by Jasmine Chin. Posted on October 5, 2011, WednesdayKUCHING: There is so much of untapped potential lying in Sarawak’s oil palm industry and as far as industry experts are concerned, with the right steps taken ahead, the state has the capability to exceed the targeted 23 per cent oil extraction rate (OER) by 2020.
“There is so much of potential in the oil palm industry in Sarawak, hence if we’re talking about OER, the state can definitely exceed the 23 per cent target,” said veteran specialist of the oil palm industry, Mahbob Abdullah to The Borneo Post in an email interview.
What mattered most now according to him was the right strategies taken to reap more OER from the current amount retrieved from these palm trees.
“Sarawak must have adequate manpower who are well-trained to do the harvesting efficiently, and with reduced number of bunches which are unripe. The adequate labour force will also enable full collection of loose fruit. Fruit quality has to improve by removing sand and dirt that can arrive at the mill. Fruit harvested must arrive at the mill on the same day while it is still fresh,” he pointed out.
In Sarawak, labour shortage was severe, not only in the managers and engineers segment, but in other levels of the workforce as well.
“The shortage of workers has resulted in losses of millions of ringgit revenue each year. Bunches are not fully harvested, and as fertiliser application is not done on time, the productivity of the palms begins to drop,” Mahbob stressed.
Group managing director of Sarawak Plantation Bhd, Datuk Hamden Ahmad took a similar stance in this matter by noting that the oil palm sector was currently suffering from labour shortages.
“The reason why the players in the industry rely heavily on the inflow of Indonesian workers is because we lack the input of labour in our own domestic market,” he said in an exclusive interview with The Borneo Post.
According to Hamden, the industry was experiencing an estimated 10 per cent to 15 per cent shortage in the labour department, especially in the harvesting process.
Additionally, the right management skills were vital if the oil palm industry was to flourish even more.
As such, Mahbob was quick to reiterate that the level of management skills would need to be raised so that planning, supervision and control could be improved.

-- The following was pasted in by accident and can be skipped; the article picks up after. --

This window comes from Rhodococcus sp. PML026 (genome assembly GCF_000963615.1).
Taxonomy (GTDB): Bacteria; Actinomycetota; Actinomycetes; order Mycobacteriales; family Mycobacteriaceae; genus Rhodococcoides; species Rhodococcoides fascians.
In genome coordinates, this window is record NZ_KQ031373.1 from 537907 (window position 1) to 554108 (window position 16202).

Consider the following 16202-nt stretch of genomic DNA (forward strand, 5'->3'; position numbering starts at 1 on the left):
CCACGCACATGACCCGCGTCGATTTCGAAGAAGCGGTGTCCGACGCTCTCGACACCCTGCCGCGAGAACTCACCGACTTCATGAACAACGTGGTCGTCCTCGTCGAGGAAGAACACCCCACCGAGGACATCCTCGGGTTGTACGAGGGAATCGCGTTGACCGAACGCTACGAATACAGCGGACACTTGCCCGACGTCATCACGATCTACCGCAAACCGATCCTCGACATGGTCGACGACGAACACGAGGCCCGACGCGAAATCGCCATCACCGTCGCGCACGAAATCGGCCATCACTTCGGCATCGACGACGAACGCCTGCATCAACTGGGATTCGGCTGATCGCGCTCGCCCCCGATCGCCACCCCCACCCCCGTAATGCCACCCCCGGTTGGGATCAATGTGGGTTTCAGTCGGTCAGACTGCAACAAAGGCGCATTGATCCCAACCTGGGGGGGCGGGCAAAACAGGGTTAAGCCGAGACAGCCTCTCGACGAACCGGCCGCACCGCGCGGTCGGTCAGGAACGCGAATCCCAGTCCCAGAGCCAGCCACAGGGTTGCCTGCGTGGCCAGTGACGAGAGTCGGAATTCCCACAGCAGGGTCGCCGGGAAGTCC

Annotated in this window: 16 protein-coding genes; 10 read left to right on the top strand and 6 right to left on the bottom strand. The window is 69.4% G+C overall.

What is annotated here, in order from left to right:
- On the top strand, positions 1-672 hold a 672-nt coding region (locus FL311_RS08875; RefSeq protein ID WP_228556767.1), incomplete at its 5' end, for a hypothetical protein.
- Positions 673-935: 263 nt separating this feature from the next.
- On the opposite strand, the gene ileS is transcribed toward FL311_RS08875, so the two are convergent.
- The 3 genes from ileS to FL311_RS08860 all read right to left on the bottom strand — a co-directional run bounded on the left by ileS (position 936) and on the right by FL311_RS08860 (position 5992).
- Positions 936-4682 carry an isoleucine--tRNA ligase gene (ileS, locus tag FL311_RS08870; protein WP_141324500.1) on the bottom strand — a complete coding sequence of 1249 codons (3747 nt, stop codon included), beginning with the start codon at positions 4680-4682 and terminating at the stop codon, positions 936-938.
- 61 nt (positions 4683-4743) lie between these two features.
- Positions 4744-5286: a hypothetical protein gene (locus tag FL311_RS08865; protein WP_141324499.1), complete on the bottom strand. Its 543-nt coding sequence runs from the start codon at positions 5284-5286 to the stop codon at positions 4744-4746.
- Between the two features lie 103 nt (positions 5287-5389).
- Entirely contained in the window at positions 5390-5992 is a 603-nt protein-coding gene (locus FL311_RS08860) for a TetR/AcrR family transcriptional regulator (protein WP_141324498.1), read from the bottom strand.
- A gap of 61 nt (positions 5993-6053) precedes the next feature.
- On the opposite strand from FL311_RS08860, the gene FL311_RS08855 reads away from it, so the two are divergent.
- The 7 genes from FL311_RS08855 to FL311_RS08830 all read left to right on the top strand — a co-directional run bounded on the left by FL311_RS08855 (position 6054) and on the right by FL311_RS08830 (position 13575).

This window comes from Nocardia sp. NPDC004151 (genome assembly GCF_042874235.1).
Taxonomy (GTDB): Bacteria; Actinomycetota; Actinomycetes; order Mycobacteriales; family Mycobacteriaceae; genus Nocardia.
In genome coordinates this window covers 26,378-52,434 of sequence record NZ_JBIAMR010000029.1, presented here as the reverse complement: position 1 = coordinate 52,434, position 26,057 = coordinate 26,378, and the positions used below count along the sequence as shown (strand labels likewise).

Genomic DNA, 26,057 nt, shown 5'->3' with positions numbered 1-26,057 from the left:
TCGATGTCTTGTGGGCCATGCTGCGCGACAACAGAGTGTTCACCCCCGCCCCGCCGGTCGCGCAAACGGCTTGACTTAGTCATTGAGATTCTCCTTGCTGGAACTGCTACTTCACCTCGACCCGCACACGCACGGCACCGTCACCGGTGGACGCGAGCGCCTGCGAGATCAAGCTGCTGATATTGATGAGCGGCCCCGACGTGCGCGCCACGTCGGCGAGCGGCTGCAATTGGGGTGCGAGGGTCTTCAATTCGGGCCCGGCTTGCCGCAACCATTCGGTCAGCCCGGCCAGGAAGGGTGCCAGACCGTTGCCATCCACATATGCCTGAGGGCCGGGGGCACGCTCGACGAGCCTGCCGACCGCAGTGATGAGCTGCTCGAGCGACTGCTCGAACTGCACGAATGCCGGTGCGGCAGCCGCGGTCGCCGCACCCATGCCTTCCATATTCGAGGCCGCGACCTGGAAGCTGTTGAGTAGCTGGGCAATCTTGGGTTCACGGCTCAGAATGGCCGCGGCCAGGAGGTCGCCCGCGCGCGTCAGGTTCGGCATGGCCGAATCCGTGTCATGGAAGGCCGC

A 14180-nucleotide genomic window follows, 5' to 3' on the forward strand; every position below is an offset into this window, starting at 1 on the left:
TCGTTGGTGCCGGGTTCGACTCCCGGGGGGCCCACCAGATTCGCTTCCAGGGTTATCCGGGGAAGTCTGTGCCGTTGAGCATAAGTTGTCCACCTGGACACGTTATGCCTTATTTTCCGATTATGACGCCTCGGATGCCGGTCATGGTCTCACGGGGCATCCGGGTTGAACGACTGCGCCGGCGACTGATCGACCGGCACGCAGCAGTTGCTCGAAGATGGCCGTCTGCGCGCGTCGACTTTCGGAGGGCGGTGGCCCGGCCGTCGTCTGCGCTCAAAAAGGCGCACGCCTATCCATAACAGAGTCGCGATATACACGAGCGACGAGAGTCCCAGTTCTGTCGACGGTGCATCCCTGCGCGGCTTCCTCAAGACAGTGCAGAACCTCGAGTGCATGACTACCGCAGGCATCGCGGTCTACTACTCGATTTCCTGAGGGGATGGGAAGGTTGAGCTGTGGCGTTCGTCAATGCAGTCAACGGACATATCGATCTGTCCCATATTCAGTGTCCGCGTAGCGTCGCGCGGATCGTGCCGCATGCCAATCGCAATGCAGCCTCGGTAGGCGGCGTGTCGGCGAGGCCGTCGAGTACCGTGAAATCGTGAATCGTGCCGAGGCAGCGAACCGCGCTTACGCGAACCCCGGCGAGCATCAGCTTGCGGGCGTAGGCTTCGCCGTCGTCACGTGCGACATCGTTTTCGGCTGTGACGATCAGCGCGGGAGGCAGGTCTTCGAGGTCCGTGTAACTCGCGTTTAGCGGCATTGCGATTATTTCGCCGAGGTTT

“Effective management controls and improved equipment at the mills can reduce the losses of oil during processing. Planting and replanting with improved material will raise the oil content in fruit,” Mahbob underscored.
However, general of MPOB, Datuk Dr Choo Yuen May opined to The Borneo Post that OER in Sarawak was not low compared with other states in Malaysia.
“For the first eight months of this year, OER in Sarawak was the highest compared to Sabah and Peninsular Malaysia. The OER in Sarawak averaged 20.64 per cent, while Sabah recorded 20.52 per cent and Peninsular Malaysia registered 20.02 per cent. This puts Malaysia’s average OER at 20.26 per cent.
“However, Sarawak’s OER at 20.64 per cent, was lower by 1.9 per cent compared with that of the corresponding period last year mainly due to poor fruit formation from young trees coupled with excessive rainfalls in the first quarter of this year, which impacted the January to August 2011 OER performance,” she said.
In terms of oil palm planted area, Sarawak which has 971,611 hectares, has been the second largest state after Sabah. However, in terms of CPO production, Sarawak was the fourth producing state after Sabah, Johor and Pahang, contributing 2,179,601 tonnes or 12.8 per cent of total Malaysia CPO production last year.
The main factors according to Choo was premised on lower yield arising from poor fruits formation from young matured areas (three to six years old trees) covering 323,706 hectares or 33 per cent of total Sarawak oil palm planted area. This however would improve over time.
Another significant contributing factor to lower yield for both fresh fruit bunch and OER would be the unfavourable weather experienced this year.
“In Sarawak, production per palm was far lower than the crop I could see there. The figures on record showed that the yield in Sarawak was among the lowest, with only 15 tonnes per hectare last year,” Mahbob added.
These figures were for plantations, which had organised management.
“For most smallholders, the figures will be far lower. There are exceptions of course. For example if the palm could produce 16 bunches a year, and assuming each bunch is 15 kilogramme, and for a hectare of 138 trees, the yield could be over 30 tonnes per hectare, or double the performance seen now,” he said.